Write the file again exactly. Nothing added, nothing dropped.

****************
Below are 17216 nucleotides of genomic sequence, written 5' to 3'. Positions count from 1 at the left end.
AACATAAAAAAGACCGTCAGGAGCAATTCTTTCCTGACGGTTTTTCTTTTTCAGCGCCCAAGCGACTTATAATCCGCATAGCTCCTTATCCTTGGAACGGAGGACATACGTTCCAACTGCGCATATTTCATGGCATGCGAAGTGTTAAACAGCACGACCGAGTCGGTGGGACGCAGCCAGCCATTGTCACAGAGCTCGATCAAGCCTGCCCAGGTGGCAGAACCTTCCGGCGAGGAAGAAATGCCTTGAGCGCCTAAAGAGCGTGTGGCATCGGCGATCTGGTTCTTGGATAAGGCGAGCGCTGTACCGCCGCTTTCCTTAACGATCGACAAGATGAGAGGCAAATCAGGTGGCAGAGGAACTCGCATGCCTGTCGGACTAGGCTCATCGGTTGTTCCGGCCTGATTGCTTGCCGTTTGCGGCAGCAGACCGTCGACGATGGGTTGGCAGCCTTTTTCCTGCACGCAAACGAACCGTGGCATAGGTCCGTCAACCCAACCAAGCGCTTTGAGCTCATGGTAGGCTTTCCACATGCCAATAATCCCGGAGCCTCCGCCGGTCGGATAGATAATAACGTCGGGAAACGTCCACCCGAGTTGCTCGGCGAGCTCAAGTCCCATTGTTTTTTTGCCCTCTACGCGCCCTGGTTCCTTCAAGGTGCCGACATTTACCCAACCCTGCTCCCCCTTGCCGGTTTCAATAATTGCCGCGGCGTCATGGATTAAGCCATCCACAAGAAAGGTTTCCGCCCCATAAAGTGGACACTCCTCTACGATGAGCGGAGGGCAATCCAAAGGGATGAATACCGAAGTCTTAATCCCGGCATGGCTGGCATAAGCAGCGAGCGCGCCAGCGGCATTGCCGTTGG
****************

Below are 17216 nucleotides of genomic sequence, written 5' to 3'. Positions count from 1 at the left end.
AACATAAAAAAGACCGTCAGGAGCAATTCTTTCCTGACGGTTTTTCTTTTTCAGCGCCCAAGCGACTTATAATCCGCATAGCTCCTTATCCTTGGAACGGAGGACATACGTTCCAACTGCGCATATTTCATGGCATGCGAAGTGTTAAACAGCACGACCGAGTCGGTGGGACGCAGCCAGCCATTGTCACAGAGCTCGATCAAGCCTGCCCAGGTGGCAGAACCTTCCGGCGAGGAAGAAATGCCTTGAGCGCCTAAAGAGCGTGTGGCATCGGCGATCTGGTTCTTGGATAAGGCGAGCGCTGTACCGCCGCTTTCCTTAACGATCGACAAGATGAGAGGCAAATCAGGTGGCAGAGGAACTCGCATGCCTGTCGGACTAGGCTCATCGGTTGTTCCGGCCTGATTGCTTGCCGTTTGCGGCAGCAGACCGTCGACGATGGGTTGGCAGCCTTTTTCCTGCACGCAAACGAACCGTGGCATAGGTCCGTCAACCCAACCAAGCGCTTTGAGCTCATGGTAGGCTTTCCACATGCCAATAATCCCGGAGCCTCCGCCGGTCGGATAGATAATAACGTCGGGAAACGTCCACCCGAGTTGCTCGGCGAGCTCAAGTCCCATTGTTTTTTTGCCCTCTACGCGCCCTGGTTCCTTCAAGGTGCCGACATTTACCCAACCCTGCTCCCCCTTGCCGGTTTCAATAATTGCCGCGGCGTCATGGATTAAGCCATCCACAAGAAAGGTTTCCGCCCCATAAAGTGGACACTCCTCTACGATGAGCGGAGGGCAATCCAAAGGGATGAATACCGAAGTCTTAATCCCGGCATGGCTGGCATAAGCAGCGAGCGCGCCAGCGGCATTGCCGTTGG